Tropea’s history is ancient, dating back 2000 years, but many natural disasters and wars have claimed countless town landmarks. One of the finest still standing—the Norman Cathedral with vast Gothic portals in the historical center. The Cathedral’s main altar features a 4th-century painting of Tropea’s patron saint, the Madonna of Romania, who has been credited with saving the town many times over, including during World War II when two bombs were thrown in the middle of the town but remained unexploded (and which are now on display inside the church).
INSIDER TIPThe Madonna of Romania is brought down from the altar and carried through the streets in a procession of the faithful every September 9.
Red Onions of Tropea
If it seems strange to read that you should visit a place because of its onions, you haven’t been to Tropea. The Cipolla Rossa di Tropea IGP (indicazione geografica protetta)—Tropea red onion—is sweet, delicate, and actually more purple than red. They’re easy to find throughout Calabria, especially in the open-air markets, where you’ll see them tied or braided in bunches. They are equally as lovely raw or cooked.
INSIDER TIPEvery summer toward the end of July and beginning of August, the town holds a sagra (festival) for the Tropea red onion and the local pesce azzurro, blue fish, which draws fish and onion lovers from all over Calabria and beyond.
Sailing & Mini-Cruises
Calabria tends to be breezy year-round, whether the air is a hot scirocco from Africa or a cool tramontana blowing down from the Alps. This weather pattern bodes well for sailing in the Tyrrhenian, and In Italy Tours provide a great chance to get out on the open water on a sailboat to nearby, gorgeous Capo Vaticano. You can also choose a luxury yacht to take you to the equally beautiful swordfishing village of Scilla down the coast.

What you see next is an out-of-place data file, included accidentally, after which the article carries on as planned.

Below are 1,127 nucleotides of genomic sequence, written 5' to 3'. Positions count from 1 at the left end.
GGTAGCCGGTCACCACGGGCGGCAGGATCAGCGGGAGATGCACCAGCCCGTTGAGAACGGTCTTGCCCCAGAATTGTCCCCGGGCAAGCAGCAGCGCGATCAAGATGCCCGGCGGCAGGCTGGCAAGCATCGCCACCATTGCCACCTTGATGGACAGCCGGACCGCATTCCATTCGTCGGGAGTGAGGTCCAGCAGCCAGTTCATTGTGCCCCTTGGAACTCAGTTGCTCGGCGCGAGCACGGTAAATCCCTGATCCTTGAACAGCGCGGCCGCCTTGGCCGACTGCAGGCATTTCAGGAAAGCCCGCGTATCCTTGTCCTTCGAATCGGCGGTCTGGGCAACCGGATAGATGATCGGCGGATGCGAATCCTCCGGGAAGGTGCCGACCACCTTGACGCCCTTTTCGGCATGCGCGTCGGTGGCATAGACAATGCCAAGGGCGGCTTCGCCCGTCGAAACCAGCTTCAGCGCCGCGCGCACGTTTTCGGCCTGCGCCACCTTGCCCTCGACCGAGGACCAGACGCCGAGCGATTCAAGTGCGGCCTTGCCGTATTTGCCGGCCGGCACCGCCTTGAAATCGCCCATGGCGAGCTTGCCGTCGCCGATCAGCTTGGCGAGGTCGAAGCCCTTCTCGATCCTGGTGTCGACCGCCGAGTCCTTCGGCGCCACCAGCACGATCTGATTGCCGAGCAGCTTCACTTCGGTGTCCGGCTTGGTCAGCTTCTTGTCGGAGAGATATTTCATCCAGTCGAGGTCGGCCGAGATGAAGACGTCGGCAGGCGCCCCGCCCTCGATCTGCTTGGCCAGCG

Tropea is on “The Coast of the Gods,” but it also benefits from the occasional purple hue of the sea that inspired the name of “The Violet Coast” just south of here. On many nights, the sky can be downright fiery, dominated by deep, vibrant red-orange, and the volcano on Stromboli across the Tyrrhenian will provide an even more dramatic background.
With magnificent views from several vantage points, just go outside during twilight on a clear night and you’re bound to catch an Instagram-worthy view of the sun setting over the Tyrrhenian.
INSIDER TIPThe panoramic viewing spot at the end of Via Indipendenza is a particularly lovely place to wrap up an evening passeggiata (walk) around town. Gelato in hand is optional but recommended.
Al Migliarese Cocktail Bar
When you put “cocktail bar” in your name, you had better deliver mighty fine drinks. Al Migliarese Cocktail Bar does, and then goes above and beyond with its aperitivo—that wonderful Italian concept of including stuzzichini (snacks) in the price of your before-dinner drink. Al Migliarese’s offerings vary, but are always a delightful taste of Calabria, including local specialties such as Tropea’s sweet onion marmalade.